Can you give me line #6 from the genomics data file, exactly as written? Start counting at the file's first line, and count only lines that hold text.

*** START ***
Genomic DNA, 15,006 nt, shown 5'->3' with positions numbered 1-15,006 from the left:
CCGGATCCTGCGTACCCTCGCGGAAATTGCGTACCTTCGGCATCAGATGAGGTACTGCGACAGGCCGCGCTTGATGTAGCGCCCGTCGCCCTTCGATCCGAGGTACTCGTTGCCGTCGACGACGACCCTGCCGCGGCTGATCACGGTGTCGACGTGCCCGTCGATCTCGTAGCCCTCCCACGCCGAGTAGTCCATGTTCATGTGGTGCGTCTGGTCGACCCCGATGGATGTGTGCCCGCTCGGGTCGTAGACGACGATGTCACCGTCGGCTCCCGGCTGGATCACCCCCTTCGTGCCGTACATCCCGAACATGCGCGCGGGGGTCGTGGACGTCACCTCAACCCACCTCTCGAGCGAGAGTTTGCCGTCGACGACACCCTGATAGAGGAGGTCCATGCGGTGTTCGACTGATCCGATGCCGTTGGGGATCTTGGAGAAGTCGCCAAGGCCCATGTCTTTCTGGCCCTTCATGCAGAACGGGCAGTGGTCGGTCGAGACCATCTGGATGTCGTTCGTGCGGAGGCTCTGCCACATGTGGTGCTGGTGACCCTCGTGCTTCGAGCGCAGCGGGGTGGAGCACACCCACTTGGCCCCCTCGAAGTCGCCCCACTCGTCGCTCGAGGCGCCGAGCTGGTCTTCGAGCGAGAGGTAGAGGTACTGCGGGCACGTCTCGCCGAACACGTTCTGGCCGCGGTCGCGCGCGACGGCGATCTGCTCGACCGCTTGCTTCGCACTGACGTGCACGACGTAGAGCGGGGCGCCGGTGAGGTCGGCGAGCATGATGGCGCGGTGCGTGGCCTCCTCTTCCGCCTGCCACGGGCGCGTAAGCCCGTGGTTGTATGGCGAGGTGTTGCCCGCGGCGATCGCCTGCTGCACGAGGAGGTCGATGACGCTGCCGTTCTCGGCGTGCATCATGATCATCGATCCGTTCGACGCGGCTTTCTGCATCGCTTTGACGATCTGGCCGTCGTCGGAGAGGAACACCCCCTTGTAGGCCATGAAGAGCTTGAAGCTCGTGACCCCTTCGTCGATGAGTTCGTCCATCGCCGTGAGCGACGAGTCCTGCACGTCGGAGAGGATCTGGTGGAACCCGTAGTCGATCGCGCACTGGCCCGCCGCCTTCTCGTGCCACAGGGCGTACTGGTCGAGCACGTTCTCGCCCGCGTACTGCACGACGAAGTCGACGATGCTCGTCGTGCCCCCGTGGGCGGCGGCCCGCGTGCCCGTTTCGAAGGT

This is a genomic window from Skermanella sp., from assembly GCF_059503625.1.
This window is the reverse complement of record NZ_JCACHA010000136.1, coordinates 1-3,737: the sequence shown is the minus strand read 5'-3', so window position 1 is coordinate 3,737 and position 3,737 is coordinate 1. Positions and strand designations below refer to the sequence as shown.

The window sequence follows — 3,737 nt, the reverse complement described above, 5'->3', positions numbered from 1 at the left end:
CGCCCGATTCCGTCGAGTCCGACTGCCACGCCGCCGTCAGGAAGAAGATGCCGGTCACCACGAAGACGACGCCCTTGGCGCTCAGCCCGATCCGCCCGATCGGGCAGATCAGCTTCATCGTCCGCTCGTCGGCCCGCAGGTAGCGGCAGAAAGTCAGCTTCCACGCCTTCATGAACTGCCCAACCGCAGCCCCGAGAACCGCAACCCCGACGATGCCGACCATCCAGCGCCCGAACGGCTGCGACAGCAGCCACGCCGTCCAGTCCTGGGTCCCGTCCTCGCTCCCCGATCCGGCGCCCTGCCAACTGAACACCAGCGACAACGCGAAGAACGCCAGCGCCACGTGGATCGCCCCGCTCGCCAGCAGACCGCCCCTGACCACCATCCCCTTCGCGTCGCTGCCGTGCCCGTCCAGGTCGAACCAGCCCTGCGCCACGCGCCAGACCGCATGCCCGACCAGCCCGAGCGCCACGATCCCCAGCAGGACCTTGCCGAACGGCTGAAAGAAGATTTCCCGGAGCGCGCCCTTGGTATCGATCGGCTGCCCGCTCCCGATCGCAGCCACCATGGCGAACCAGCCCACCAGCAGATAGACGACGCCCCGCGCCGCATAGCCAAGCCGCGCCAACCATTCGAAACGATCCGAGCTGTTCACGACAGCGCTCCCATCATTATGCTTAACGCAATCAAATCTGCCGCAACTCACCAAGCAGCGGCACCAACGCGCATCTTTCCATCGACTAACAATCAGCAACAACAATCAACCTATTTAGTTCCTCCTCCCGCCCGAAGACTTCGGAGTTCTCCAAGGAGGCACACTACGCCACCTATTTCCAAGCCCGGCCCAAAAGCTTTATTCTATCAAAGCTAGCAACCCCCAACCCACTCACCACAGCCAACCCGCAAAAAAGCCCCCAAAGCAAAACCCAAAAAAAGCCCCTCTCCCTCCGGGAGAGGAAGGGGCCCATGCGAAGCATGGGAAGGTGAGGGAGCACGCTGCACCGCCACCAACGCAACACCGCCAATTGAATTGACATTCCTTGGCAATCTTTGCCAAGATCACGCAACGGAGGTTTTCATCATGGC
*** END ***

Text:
CGCCCGATTCCGTCGAGTCCGACTGCCACGCCGCCGTCAGGAAGAAGATGCCGGTCACCACGAAGACGACGCCCTTGGCGCTCAGCCCGATCCGCCCGATCGGGCAGATCAGCTTCATCGTCCGCTCGTCGGCCCGCAGGTAGCGGCAGAAAGTCAGCTTCCACGCCTTCATGAACTGCCCAACCGCAGCCCCGAGAACCGCAACCCCGACGATGCCGACCATCCAGCGCCCGAACGGCTGCGACAGCAGCCACGCCGTCCAGTCCTGGGTCCCGTCCTCGCTCCCCGATCCGGCGCCCTGCCAACTGAACACCAGCGACAACGCGAAGAACGCCAGCGCCACGTGGATCGCCCCGCTCGCCAGCAGACCGCCCCTGACCACCATCCCCTTCGCGTCGCTGCCGTGCCCGTCCAGGTCGAACCAGCCCTGCGCCACGCGCCAGACCGCATGCCCGACCAGCCCGAGCGCCACGATCCCCAGCAGGACCTTGCCGAACGGCTGAAAGAAGATTTCCCGGAGCGCGCCCTTGGTATCGATCGGCTGCCCGCTCCCGATCGCAGCCACCATGGCGAACCAGCCCACCAGCAGATAGACGACGCCCCGCGCCGCATAGCCAAGCCGCGCCAACCATTCGAAACGATCCGAGCTGTTCACGACAGCGCTCCCATCATTATGCTTAACGCAATCAAATCTGCCGCAACTCACCAAGCAGCGGCACCAACGCGCATCTTTCCATCGACTAACAATCAGCAACAACAATCAACCTATTTAGTTCCTCCTCCCGCCCGAAGACTTCGGAGTTCTCCAAGGAGGCACACTACGCCACCTATTTCCAAGCCCGGCCCAAAAGCTTTATTCTATCAAAGCTAGCAACCCCCAACCCACTCACCACAGCCAACCCGCAAAAAAGCCCCCAAAGCAAAACCCAAAAAAAGCCCCTCTCCCTCCGGGAGAGGAAGGGGCCCATGCGAAGCATGGGAAGGTGAGGGAGCACGCTGCACCGCCACCAACGCAACACCGCCAATTGAATTGACATTCCTTGGCAATCTTTGCCAAGATCACGCAACGGAGGTTTTCATCATGGC